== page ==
Techniques Of Animation Film Studies

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1 Traditional Animation Method

Traditional animation embraces many methods including cel animation, stop-motion animation, claymation (a.k.a clay animation) and further techniques based 3D CGI and motion capture. In the following we discuss about 3D CGI with an example of techniques used for face animation, and motion capture. 2D animation techniques and stop-motion information can be found in (El Rhalibi, A. and Shen, Y. (2004)).

2 Animation with 3D CGI

3D Computer-generated imagery (CGI) transformed animation. The first film completed entirely in 3D CGI was Toy Story (1995), produced by Pixar. The process of 3D CGI is very repetitive and similar in that sense to classical 2D animation and follows many of the same principles. 3D CGI use very sophisticated software applications to create and manipulate very complex and realistic 3D objects, characters and environments. The software also provides functionalities for the animation of 3D scene components.

The major difference between 3D CGI animation and traditional animation is in 3D CGI the images are replaced by 3D models which are digitally modelled using 3D modelling and animation tools. The 3D models are animated roughly like stop motion animation but in 3D CGI there is no physical object. The objects in the 3D world are all virtual objects. The CAA (Computer Aided Animation) widely used in 2D animation is a mix of both categories of animation. The traditional animation is done with the aid of computer to speed up the process of keyframe, cel, and interpolation. Some software languages and platforms, such as Flash which is a multimedia platform, provide these functionalities for both 2D and 3D.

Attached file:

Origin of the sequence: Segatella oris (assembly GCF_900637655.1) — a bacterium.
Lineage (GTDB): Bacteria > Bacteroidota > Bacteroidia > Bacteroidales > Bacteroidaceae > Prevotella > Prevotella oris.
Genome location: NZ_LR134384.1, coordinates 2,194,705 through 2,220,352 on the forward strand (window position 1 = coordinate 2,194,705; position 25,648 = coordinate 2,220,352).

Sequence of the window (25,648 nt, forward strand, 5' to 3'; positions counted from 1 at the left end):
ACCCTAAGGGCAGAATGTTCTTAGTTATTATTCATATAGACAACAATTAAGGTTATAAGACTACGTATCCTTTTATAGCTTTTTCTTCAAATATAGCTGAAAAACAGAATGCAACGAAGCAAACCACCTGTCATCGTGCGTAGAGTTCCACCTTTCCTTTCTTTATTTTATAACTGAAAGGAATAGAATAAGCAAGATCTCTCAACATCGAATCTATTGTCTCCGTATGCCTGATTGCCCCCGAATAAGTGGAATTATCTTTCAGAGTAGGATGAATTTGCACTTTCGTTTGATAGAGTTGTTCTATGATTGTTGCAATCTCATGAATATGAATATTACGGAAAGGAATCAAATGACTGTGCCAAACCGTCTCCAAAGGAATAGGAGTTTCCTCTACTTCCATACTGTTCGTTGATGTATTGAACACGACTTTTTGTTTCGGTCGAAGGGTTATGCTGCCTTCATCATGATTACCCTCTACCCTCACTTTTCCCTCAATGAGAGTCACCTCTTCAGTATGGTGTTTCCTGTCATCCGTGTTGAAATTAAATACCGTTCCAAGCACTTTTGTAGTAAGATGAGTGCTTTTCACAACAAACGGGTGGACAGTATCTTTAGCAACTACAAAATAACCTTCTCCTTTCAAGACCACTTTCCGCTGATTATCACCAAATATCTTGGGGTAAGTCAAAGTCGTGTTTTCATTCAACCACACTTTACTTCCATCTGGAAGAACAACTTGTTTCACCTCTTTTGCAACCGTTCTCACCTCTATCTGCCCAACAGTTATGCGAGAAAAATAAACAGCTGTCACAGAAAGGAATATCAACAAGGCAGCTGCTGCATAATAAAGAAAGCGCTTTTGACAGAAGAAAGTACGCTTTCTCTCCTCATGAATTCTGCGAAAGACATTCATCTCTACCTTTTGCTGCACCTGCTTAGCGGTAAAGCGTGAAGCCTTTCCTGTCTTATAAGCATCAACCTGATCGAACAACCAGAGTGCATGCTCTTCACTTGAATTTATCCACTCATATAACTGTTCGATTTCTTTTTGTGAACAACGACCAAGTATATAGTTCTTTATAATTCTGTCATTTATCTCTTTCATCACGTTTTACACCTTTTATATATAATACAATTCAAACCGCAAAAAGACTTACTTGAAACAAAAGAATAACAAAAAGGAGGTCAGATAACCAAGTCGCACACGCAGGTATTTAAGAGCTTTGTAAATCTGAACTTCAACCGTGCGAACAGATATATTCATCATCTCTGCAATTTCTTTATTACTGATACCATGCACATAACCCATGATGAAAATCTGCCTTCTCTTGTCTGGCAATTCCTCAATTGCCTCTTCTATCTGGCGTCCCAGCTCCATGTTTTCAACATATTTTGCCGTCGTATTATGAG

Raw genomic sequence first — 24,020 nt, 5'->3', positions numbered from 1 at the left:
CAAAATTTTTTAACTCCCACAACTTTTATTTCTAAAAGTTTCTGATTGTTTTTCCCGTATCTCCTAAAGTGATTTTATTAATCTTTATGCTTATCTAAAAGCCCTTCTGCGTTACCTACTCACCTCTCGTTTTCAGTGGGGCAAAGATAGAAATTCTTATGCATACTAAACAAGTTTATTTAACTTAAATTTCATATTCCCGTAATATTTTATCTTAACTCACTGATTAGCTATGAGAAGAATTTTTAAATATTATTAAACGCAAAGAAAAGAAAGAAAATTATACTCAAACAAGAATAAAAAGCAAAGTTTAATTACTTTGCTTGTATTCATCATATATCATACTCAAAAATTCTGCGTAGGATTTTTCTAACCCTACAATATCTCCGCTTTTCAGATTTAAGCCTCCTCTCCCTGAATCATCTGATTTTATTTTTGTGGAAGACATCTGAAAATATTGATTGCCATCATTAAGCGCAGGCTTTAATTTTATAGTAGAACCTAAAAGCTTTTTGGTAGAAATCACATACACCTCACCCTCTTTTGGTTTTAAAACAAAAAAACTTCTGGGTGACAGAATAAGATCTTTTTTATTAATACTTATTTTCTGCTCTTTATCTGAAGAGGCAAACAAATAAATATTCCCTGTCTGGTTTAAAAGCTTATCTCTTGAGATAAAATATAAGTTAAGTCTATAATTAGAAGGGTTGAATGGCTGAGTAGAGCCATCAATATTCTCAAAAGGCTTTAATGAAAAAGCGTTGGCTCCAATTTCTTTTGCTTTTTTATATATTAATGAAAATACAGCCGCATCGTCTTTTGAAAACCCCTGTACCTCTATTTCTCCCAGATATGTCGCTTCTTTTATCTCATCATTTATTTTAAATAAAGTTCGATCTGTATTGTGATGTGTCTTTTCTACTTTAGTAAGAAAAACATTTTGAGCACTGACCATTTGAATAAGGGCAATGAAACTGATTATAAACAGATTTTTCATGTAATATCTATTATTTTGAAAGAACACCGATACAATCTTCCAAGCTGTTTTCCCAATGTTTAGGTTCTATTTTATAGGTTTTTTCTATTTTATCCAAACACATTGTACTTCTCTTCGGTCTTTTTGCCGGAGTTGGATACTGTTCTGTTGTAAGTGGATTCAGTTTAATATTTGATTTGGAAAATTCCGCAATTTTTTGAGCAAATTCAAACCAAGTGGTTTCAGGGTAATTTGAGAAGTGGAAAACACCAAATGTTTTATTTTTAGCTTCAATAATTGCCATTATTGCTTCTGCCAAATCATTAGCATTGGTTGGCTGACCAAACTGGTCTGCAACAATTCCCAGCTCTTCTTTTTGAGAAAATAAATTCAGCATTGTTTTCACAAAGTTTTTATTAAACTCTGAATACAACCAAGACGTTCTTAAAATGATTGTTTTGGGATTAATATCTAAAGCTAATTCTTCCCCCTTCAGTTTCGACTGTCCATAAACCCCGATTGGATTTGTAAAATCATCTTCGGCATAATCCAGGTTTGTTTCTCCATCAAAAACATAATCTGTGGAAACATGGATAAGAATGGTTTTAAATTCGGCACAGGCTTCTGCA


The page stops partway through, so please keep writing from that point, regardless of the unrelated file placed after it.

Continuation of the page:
3D CGI can be used for many kind of animation, including in combination with standard such as MPEG4. The following section reviews the use of 3D CGI for Facial Modelling and Animation.

3 Facial Modelling and Animation

We provide an overview into the current research conducted in regards to both facial modelling and facial animation techniques (N. Ersotelos and F. Dong, 2007).

Modelling a 3D virtual character can be cumbersome and time consuming process. Typically a character is modelled as a polygon mesh; whilst alternative techniques exist such as multi-layer modelling which include underlying structures such as the muscle and skeletal formations, these techniques are still considered too computationally expensive, particularly in the context of real-time applications. There are several approaches to constructing a modelled character: Standard Geometric Face Modelling, an approach typically used in animated feature films and games; Generic Model Individualization (GMI), where a specific model is constructed through the deformation of an existing model, such as those constructed from video streams and 3D face scanners; and Example-based Face Modelling (EFM), where a face is constructed with the desired facial features through the linear combinations of an existing face model collection, an example of this is the morphable facial modelling technique. In relation to facial animation, there are three prominent classifications for the techniques employed: A Simulation-based approach, in which synthetic facial movements are generated through the mimicking of facial muscle contractions, whose application is prominent in the field of medical-based visualization.